The Stillwater sneaker drive received over 500 pairs of shoes, and nearly a week after ending the drive, organizers said shoes are still being donated, some outside of Stillwater.
Stillwater Public Schools, Grand Lake Mental Health Center and The Salvation Army collaborated with the community and local businesses to aid in the success of the sneaker drive.
“We are so grateful for our community and we need to continue to work with them and support them back,” SPS Social Worker Diana Nolan said. “That collaboration is so important. If I had just done the sneaker drive by myself it would not have been as successful.”
Debra Thompson, with Grand Lake Mental Health, said the sneaker drive was a big success, even though it was the first year to do this.
“This is the first time we’ve ever done it,” Thompson said. “The need is great, I’m really happy with it. The way everybody came together with it was incredible, everybody was on board.”
On Wednesday a local teenager was given a pair of brand new shoes from the sneaker drive. Thompson said the teen was beyond grateful to be given the shoes.
“Yesterday I took a child there, she’s 17 and she said ‘I never knew I could have such nice shoes,’” Thompson said.
Nolan said it feels great knowing the first pair of shoes was a success story and she said this will be a yearly donation. With over 500 shoes so far, Nolan said at least 500 families will be impacted by this shoe drive.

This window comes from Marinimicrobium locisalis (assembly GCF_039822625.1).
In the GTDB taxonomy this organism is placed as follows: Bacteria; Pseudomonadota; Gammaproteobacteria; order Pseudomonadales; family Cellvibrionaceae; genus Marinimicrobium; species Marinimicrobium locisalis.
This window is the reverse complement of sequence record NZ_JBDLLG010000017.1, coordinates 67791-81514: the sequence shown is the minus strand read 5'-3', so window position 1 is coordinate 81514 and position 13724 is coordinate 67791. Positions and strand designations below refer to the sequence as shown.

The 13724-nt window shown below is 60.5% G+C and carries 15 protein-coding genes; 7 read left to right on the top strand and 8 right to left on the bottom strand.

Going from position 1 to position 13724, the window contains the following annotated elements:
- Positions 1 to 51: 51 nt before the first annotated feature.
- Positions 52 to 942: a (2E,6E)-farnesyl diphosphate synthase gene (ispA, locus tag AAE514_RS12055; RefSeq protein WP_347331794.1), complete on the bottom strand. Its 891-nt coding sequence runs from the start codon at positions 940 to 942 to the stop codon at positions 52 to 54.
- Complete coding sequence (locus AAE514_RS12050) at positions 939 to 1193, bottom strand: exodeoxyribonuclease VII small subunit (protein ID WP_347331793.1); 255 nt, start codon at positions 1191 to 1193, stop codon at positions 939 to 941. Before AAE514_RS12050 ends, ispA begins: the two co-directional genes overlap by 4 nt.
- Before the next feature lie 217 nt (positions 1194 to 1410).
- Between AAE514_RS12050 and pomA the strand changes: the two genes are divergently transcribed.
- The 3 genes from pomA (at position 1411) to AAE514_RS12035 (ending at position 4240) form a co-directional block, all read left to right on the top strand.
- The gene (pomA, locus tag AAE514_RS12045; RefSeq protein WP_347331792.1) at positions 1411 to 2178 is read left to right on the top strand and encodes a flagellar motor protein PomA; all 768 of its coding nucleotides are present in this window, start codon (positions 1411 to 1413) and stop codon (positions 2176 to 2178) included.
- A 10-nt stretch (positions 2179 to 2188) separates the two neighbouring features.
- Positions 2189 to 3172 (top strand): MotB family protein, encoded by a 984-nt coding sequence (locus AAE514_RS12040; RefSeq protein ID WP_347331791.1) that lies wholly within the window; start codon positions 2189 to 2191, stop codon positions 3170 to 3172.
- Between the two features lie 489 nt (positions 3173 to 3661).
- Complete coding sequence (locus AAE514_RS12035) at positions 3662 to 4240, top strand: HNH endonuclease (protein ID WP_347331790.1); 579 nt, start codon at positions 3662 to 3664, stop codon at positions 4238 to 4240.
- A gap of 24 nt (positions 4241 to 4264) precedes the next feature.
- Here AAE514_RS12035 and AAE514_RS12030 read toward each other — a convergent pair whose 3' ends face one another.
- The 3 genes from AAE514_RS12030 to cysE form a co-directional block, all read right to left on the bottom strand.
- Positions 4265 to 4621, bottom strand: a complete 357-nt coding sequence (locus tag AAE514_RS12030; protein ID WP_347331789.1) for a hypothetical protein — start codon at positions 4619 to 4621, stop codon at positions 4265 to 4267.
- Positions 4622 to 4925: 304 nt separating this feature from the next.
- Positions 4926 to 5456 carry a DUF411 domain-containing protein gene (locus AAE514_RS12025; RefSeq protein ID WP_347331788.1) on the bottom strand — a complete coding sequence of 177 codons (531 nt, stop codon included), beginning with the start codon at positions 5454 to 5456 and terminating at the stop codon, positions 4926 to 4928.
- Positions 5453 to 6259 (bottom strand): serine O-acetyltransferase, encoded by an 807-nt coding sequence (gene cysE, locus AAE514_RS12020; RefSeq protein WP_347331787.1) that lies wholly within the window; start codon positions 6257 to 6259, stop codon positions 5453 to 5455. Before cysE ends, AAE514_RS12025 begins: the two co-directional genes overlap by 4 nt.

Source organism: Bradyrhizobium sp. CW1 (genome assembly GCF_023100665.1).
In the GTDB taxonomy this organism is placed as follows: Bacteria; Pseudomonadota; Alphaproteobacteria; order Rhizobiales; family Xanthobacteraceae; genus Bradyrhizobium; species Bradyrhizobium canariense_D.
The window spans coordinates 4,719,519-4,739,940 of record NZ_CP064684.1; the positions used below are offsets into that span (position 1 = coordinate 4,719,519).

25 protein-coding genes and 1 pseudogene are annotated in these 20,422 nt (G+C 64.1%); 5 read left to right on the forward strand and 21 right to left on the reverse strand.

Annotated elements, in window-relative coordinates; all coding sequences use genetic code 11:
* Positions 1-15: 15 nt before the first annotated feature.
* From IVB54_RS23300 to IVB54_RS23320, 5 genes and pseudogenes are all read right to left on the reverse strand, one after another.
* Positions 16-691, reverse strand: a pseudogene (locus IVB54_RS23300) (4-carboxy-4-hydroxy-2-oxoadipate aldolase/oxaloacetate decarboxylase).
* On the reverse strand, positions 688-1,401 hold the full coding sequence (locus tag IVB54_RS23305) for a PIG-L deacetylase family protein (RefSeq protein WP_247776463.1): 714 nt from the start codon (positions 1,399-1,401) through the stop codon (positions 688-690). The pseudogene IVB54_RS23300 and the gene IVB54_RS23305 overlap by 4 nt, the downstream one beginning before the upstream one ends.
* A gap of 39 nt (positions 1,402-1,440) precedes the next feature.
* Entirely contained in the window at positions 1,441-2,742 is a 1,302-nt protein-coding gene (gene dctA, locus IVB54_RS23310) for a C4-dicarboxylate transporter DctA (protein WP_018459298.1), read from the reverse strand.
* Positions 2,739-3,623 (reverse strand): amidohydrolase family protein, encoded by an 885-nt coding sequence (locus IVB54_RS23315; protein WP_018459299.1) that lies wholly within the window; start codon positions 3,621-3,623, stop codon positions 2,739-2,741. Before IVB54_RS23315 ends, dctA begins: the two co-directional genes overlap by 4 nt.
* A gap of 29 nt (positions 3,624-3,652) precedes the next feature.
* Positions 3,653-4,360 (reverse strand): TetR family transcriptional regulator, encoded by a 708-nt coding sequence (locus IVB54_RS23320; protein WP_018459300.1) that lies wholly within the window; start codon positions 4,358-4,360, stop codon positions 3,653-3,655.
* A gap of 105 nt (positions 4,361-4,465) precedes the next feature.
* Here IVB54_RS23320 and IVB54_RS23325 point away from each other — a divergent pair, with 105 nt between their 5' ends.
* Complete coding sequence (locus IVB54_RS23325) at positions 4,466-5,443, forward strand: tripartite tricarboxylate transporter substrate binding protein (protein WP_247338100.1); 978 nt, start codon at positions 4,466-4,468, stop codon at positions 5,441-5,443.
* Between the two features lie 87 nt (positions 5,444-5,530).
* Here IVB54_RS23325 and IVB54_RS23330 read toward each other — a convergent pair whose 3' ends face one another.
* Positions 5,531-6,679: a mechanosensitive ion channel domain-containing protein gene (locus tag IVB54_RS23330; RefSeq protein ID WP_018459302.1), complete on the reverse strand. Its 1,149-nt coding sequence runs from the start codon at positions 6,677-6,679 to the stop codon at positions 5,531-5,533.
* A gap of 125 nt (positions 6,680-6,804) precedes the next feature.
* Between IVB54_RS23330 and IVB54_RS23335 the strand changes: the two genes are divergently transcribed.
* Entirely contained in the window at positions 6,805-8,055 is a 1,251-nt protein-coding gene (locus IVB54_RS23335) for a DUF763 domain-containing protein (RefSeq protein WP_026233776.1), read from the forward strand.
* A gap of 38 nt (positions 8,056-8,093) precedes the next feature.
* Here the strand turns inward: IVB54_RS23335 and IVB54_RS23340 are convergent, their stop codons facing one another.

Shoes aren’t the only donation helping local kids and families – this is a small piece in a much larger puzzle.
“Generally what happens is when we’re helping with shoes, we’re not just helping with shoes,” Nolan said. “We have those conversations … sometimes shoes are the tip of the iceberg. As we talk to them, if we find out there are other needs that we can address, we do.”
Nolan said the bus was a visual representation to show the community versus giving a goal amount. Although the bus wasn’t filled entirely, Nolan said a “huge impact” was made.
Nolan said transportation is a barrier everywhere, but especially Stillwater.
She said a lot of families and their children will walk around town together.
“For a lot of our families those shoes are not just a pretty accessory, they’re a necessity because they are on their feet, walking everywhere,” she said. “For our kids, especially, shoes are confidence because it is an accessory … They walk in, they’ve got shoes that look good, smell good, feel good. When all those things are happening you’re more prepared to learn.”
The goal of the sneaker drive was to help support families and children in need.
Although the sneaker drive ended, Thompson said they are still accepting donations and adult shoes are still needed.
“It seems like it would be really nice to have more women’s that are adult sizes that someone in high school or junior high would feel good about wearing,” Thompson said.